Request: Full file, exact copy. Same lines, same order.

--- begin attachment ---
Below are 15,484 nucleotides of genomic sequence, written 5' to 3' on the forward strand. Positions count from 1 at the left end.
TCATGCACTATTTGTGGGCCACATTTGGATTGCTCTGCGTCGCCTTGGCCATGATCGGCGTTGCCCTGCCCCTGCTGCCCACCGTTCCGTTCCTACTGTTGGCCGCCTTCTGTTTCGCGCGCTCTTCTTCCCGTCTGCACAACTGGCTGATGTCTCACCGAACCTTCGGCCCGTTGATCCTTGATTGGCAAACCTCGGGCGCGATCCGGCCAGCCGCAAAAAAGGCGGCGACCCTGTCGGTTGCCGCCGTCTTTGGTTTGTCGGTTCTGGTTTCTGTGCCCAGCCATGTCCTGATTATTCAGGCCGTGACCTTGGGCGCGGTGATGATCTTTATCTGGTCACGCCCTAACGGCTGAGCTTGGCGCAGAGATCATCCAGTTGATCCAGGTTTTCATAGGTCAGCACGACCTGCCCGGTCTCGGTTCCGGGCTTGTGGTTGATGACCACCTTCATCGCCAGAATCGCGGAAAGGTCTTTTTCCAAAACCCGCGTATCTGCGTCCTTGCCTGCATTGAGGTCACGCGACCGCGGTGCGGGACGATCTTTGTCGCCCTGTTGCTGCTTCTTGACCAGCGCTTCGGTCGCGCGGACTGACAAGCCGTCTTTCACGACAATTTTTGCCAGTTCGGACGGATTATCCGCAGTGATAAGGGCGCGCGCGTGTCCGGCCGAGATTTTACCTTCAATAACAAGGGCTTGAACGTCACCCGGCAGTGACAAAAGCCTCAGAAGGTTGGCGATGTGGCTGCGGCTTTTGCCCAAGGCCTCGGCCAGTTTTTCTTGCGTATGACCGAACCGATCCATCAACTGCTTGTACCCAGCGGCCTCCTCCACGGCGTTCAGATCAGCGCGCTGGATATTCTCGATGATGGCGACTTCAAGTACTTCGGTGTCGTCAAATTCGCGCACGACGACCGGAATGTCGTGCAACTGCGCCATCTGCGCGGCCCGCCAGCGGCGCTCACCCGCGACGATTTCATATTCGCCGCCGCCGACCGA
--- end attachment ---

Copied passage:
Below are 15,484 nucleotides of genomic sequence, written 5' to 3' on the forward strand. Positions count from 1 at the left end.
TCATGCACTATTTGTGGGCCACATTTGGATTGCTCTGCGTCGCCTTGGCCATGATCGGCGTTGCCCTGCCCCTGCTGCCCACCGTTCCGTTCCTACTGTTGGCCGCCTTCTGTTTCGCGCGCTCTTCTTCCCGTCTGCACAACTGGCTGATGTCTCACCGAACCTTCGGCCCGTTGATCCTTGATTGGCAAACCTCGGGCGCGATCCGGCCAGCCGCAAAAAAGGCGGCGACCCTGTCGGTTGCCGCCGTCTTTGGTTTGTCGGTTCTGGTTTCTGTGCCCAGCCATGTCCTGATTATTCAGGCCGTGACCTTGGGCGCGGTGATGATCTTTATCTGGTCACGCCCTAACGGCTGAGCTTGGCGCAGAGATCATCCAGTTGATCCAGGTTTTCATAGGTCAGCACGACCTGCCCGGTCTCGGTTCCGGGCTTGTGGTTGATGACCACCTTCATCGCCAGAATCGCGGAAAGGTCTTTTTCCAAAACCCGCGTATCTGCGTCCTTGCCTGCATTGAGGTCACGCGACCGCGGTGCGGGACGATCTTTGTCGCCCTGTTGCTGCTTCTTGACCAGCGCTTCGGTCGCGCGGACTGACAAGCCGTCTTTCACGACAATTTTTGCCAGTTCGGACGGATTATCCGCAGTGATAAGGGCGCGCGCGTGTCCGGCCGAGATTTTACCTTCAATAACAAGGGCTTGAACGTCACCCGGCAGTGACAAAAGCCTCAGAAGGTTGGCGATGTGGCTGCGGCTTTTGCCCAAGGCCTCGGCCAGTTTTTCTTGCGTATGACCGAACCGATCCATCAACTGCTTGTACCCAGCGGCCTCCTCCACGGCGTTCAGATCAGCGCGCTGGATATTCTCGATGATGGCGACTTCAAGTACTTCGGTGTCGTCAAATTCGCGCACGACGACCGGAATGTCGTGCAACTGCGCCATCTGCGCGGCCCGCCAGCGGCGCTCACCCGCGACGATTTCATATTCGCCGCCGCCGACCGA